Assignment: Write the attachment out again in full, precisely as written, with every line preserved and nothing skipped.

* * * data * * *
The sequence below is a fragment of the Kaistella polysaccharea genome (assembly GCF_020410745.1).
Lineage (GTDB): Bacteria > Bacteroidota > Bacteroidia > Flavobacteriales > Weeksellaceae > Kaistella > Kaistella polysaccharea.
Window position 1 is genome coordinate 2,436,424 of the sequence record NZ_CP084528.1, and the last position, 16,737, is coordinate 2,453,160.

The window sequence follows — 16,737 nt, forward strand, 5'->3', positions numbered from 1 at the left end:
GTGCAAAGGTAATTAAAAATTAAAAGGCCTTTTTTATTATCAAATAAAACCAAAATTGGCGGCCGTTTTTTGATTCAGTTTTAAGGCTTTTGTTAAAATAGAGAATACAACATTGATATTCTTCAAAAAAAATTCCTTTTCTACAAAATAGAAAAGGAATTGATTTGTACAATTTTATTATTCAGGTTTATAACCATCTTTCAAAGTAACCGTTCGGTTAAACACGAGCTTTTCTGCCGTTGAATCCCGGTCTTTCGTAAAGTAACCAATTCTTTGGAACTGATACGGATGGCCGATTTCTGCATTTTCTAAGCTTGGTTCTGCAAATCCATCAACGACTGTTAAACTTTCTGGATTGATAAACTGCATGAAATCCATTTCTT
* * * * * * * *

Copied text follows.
The sequence below is a fragment of the Kaistella polysaccharea genome (assembly GCF_020410745.1).
Lineage (GTDB): Bacteria > Bacteroidota > Bacteroidia > Flavobacteriales > Weeksellaceae > Kaistella > Kaistella polysaccharea.
Window position 1 is genome coordinate 2,436,424 of the sequence record NZ_CP084528.1, and the last position, 16,737, is coordinate 2,453,160.

The window sequence follows — 16,737 nt, forward strand, 5'->3', positions numbered from 1 at the left end:
GTGCAAAGGTAATTAAAAATTAAAAGGCCTTTTTTATTATCAAATAAAACCAAAATTGGCGGCCGTTTTTTGATTCAGTTTTAAGGCTTTTGTTAAAATAGAGAATACAACATTGATATTCTTCAAAAAAAATTCCTTTTCTACAAAATAGAAAAGGAATTGATTTGTACAATTTTATTATTCAGGTTTATAACCATCTTTCAAAGTAACCGTTCGGTTAAACACGAGCTTTTCTGCCGTTGAATCCCGGTCTTTCGTAAAGTAACCAATTCTTTGGAACTGATACGGATGGCCGATTTCTGCATTTTCTAAGCTTGGTTCTGCAAATCCATCAACGACTGTTAAACTTTCTGGATTGATAAACTGCATGAAATCCATTTCTT